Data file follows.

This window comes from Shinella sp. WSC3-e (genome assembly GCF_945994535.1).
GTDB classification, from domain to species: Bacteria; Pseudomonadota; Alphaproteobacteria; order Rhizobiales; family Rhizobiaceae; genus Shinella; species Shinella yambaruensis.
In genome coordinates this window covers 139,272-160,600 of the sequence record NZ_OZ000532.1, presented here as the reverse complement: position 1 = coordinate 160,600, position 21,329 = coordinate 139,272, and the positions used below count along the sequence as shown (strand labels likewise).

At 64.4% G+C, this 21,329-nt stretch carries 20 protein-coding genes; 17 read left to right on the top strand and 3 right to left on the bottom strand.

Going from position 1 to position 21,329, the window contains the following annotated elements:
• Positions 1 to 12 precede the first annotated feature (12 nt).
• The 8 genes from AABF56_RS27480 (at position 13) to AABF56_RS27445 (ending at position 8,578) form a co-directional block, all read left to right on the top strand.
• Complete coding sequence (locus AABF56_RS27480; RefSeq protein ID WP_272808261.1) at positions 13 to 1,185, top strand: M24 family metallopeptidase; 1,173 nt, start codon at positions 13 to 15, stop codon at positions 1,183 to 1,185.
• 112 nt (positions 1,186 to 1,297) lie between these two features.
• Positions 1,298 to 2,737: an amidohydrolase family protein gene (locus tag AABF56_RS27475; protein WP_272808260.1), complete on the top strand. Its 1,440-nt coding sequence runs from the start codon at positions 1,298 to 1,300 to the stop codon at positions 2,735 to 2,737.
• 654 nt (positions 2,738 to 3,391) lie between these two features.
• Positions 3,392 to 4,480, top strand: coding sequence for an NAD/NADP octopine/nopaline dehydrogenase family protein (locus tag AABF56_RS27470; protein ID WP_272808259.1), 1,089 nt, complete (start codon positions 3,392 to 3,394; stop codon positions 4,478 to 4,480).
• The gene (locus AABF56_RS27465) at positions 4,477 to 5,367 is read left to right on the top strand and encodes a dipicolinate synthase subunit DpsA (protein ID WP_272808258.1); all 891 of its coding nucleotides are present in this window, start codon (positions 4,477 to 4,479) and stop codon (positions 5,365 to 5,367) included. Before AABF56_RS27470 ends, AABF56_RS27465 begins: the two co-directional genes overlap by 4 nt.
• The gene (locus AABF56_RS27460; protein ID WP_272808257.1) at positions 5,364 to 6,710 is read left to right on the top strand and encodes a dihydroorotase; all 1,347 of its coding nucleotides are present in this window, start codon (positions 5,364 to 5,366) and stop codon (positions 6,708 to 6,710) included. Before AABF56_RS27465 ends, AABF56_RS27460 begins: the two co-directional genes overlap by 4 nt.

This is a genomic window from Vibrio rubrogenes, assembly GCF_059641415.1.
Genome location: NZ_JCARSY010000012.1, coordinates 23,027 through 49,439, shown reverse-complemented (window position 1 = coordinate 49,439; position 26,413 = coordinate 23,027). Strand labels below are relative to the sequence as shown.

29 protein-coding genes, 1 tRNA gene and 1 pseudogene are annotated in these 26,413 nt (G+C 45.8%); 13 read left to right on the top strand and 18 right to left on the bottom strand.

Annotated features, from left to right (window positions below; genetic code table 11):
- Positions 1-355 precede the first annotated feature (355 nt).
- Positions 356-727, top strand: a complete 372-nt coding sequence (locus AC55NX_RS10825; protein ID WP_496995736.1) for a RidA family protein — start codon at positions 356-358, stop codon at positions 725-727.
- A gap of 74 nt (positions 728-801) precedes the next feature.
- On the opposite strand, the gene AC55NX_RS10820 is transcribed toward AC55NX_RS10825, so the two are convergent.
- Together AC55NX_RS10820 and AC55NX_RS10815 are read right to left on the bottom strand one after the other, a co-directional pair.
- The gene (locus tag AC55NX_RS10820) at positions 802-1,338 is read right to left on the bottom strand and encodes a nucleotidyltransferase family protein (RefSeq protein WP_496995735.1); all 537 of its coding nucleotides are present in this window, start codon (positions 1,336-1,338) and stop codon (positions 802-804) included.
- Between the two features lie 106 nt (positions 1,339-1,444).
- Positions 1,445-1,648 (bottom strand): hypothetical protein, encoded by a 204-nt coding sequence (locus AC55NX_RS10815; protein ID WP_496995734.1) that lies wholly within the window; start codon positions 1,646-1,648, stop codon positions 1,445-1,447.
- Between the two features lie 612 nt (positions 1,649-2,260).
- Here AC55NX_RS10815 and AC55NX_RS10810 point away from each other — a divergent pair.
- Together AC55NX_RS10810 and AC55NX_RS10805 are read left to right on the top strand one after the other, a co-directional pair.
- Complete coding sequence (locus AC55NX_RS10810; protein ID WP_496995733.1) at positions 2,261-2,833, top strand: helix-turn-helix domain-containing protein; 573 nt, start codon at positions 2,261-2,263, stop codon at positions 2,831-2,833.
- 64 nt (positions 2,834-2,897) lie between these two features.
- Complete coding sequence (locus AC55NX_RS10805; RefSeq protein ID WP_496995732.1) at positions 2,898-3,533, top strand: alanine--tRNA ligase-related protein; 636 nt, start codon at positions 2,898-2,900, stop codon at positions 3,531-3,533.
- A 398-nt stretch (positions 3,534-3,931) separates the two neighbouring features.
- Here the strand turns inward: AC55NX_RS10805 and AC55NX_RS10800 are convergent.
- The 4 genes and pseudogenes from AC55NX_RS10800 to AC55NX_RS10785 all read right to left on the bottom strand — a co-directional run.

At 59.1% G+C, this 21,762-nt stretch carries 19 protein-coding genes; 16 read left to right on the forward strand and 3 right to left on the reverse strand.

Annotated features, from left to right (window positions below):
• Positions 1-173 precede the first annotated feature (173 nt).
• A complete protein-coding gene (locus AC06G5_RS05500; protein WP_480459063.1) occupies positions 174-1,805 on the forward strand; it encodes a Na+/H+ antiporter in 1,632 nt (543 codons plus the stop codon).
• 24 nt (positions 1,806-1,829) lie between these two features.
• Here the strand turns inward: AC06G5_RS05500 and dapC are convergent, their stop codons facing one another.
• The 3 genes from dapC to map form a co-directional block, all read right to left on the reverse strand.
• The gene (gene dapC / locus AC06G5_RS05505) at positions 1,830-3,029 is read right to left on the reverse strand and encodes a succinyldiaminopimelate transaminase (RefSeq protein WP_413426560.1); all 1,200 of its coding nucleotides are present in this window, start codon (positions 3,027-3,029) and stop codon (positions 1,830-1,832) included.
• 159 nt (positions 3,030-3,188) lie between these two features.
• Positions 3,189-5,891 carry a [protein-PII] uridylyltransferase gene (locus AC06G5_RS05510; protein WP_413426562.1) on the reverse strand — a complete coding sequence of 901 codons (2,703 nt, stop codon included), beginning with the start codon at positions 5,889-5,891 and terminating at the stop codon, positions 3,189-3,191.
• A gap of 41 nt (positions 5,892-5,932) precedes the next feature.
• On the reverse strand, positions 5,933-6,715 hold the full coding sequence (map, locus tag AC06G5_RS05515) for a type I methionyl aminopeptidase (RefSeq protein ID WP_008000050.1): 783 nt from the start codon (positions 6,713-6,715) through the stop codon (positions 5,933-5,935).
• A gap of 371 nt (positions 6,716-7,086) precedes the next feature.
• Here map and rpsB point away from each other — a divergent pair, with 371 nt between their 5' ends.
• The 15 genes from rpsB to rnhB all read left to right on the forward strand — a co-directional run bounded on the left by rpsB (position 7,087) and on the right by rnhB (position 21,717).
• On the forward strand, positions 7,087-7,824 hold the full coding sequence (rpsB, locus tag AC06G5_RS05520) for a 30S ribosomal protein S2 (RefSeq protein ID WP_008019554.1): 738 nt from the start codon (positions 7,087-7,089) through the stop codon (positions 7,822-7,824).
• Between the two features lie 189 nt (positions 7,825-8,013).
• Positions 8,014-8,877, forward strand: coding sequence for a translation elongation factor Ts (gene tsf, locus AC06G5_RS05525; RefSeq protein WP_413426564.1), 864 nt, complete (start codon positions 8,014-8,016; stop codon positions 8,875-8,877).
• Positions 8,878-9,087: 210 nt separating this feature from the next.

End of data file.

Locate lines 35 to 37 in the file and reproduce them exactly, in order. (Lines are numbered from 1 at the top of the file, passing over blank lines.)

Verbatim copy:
- The 4 genes and pseudogenes from AC55NX_RS10800 to AC55NX_RS10785 all read right to left on the bottom strand — a co-directional run.

At 59.1% G+C, this 21,762-nt stretch carries 19 protein-coding genes; 16 read left to right on the forward strand and 3 right to left on the reverse strand.

Annotated features, from left to right (window positions below):